Dear Brothers and Sisters,
“For I received from the Lord what I also delivered to you: that the Lord Jesus took bread on the night when He was betrayed…” (1 Cor. 11, 23)
do not need to be reminded of this text. You all know it by heart and have
often heard it with utmost respect and attention.
The night in which He was betrayed, captured and brought before a fake tribunal by people who wanted Him to die, Jesus, aware of what is to come, uses the time that remains to Him, the circumstances in which He finds himself, his approaching certain death, to perform an act of love so powerful that we, together with all Christians, remember and repeat it over and over again.
The night before his suffering and death. Breaking the bread and sharing the cup expresses the meaning of his death on the cross, yes, of his entire life. The gesture represents God Himself who loves this world in all its complexity.
It could have been a completely different night. Under the spell of fear and anger. Jesus and his disciples could have talked about the injustice of the Roman occupation, the cruelty that ravaged the country, the narrow-minded unbelief of the religious leaders. Jesus rightly could have blamed his disciples’ lukewarmness, their incomprehension, their slowness and their cowardice. There was so much reason to complain and to be angry that last evening. Deception may have been a topic in their conversation too, but it is not what we received. It is not what changed bread and wine. It is not that which has the power to change us.
In the circumstances of the night before He was betrayed, Jesus transforms the customs and rituals that are available into an act of love that shows God’s goodness and loving presence in the world.
Breaking and sharing the bread, sharing the wine in the cup are simple and even small gestures. Their meaning is exceptional and weighty. Against the background of undeserved death and in a time of injustice and menace, Jesus shows God’s love, the goodness of his Father. In bread and wine He offers himself to his Father and to us.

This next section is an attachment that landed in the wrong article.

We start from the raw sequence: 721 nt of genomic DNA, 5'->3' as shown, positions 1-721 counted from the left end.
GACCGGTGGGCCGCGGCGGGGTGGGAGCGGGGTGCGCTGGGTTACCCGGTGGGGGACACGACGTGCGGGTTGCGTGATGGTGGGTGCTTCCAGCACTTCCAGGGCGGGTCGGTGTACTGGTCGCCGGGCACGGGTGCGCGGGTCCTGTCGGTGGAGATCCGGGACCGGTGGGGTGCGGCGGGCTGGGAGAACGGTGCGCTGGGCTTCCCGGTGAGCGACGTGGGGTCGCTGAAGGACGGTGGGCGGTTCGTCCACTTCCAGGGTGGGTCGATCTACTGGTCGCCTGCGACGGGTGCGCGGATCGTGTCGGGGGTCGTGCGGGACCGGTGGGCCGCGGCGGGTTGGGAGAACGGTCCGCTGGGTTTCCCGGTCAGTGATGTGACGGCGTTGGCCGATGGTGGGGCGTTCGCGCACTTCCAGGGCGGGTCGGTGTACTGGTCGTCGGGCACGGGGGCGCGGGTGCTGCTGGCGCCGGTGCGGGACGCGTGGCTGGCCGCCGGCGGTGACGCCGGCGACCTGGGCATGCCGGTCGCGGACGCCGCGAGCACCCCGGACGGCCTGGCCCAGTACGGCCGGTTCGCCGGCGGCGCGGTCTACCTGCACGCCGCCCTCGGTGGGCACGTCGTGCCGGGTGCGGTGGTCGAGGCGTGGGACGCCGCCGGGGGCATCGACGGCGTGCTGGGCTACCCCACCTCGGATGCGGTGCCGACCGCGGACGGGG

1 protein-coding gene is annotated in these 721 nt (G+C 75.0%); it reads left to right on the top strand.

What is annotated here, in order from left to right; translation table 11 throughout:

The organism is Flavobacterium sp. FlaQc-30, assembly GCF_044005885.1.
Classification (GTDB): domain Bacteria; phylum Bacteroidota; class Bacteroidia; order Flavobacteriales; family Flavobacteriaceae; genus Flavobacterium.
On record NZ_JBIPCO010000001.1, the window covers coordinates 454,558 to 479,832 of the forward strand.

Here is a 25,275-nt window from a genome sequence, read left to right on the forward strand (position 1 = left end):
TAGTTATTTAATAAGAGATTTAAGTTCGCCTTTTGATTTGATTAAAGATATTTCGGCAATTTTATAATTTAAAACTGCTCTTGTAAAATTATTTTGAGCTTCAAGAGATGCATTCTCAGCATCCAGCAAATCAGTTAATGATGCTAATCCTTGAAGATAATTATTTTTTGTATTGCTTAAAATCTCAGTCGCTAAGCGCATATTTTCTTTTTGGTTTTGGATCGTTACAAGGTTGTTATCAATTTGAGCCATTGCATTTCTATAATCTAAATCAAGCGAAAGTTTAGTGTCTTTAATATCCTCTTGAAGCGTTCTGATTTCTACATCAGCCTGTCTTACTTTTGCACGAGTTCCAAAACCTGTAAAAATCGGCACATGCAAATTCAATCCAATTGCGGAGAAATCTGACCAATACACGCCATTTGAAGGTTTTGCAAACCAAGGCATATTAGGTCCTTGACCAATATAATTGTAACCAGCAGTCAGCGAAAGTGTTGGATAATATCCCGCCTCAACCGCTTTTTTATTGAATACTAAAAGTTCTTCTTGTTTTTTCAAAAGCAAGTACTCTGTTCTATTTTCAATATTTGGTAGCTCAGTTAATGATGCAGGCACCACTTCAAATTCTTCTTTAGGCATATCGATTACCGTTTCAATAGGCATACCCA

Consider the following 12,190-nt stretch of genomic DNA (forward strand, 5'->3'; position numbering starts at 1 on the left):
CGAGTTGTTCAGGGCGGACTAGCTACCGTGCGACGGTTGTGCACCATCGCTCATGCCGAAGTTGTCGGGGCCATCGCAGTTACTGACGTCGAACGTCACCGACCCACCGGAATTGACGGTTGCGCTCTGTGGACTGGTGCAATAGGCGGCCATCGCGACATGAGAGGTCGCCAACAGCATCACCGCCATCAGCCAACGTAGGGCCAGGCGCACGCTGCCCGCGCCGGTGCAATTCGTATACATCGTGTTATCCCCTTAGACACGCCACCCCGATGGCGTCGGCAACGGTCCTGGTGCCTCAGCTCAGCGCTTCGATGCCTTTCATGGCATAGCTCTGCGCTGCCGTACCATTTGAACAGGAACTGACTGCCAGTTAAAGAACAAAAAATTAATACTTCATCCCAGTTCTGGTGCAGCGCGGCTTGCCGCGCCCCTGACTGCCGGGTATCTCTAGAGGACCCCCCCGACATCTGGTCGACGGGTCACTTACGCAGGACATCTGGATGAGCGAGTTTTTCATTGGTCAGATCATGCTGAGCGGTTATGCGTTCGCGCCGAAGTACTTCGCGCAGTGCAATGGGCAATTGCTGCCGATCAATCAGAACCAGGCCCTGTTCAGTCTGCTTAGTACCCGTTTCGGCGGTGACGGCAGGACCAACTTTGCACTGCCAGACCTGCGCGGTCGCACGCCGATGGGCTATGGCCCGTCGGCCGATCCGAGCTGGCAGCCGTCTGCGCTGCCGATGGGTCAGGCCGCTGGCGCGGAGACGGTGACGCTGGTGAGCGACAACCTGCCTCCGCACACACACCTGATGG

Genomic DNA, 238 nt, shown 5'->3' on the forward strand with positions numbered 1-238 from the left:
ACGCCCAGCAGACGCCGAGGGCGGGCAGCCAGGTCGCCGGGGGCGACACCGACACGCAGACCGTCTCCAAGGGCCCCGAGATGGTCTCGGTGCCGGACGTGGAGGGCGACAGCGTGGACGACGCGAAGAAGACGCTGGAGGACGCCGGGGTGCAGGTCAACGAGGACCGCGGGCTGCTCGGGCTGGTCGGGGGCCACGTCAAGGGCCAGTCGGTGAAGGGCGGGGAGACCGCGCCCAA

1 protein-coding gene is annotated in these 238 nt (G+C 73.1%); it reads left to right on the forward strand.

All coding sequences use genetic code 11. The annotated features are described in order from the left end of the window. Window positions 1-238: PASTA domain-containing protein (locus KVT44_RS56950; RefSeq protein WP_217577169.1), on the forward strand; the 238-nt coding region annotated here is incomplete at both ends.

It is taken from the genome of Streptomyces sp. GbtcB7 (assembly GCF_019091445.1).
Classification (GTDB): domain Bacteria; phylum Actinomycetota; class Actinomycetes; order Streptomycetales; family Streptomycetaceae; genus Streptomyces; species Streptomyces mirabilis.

The simple gesture is a sacrament because it is the sign of the deep reality of God’s unwavering love. Of his real Presence in our world and in our lives. Life itself, more powerful than death.
In our time too, we have reasons to complain. Times are grim, they inspire fear, the people around us are mediocre, even evil, and we ourselves are far from perfect. The deep sense of the Eucharist, this sign of love that so faithfully accompanies us throughout our life, lights up in our own lives when we, transformed by the Blessed Sacrament, become able to love and to speak words of goodness, in the situation in which we live and between the people who are with us. Simple deeds and unpretentious words probably. But Jesus shows their meaning. Thus, in Jesus’ Spirit, we let God’s goodness shine through. Thus the kingdom of God breaks through. That is how God is with us and in the world today.
When we celebrate the Eucharist, when we worship the Most Holy Sacrament, God’s ever-present goodness becomes actual for us.
In many places it will be impossible this year to celebrate the Holy Triduum in the usual way. This will cause uneasiness and grief in many communities and among those who usually join us in these celebrations. Let us prayerfully meditate on the fullness of God’s love that lives in the Risen Lord. He will show us how we can reach out to many. May the bread that is changed in the sign of God’s truly present love change us more and more deeply so that his likeness may appear in us.
Jos Wouters o.praem., abbot-general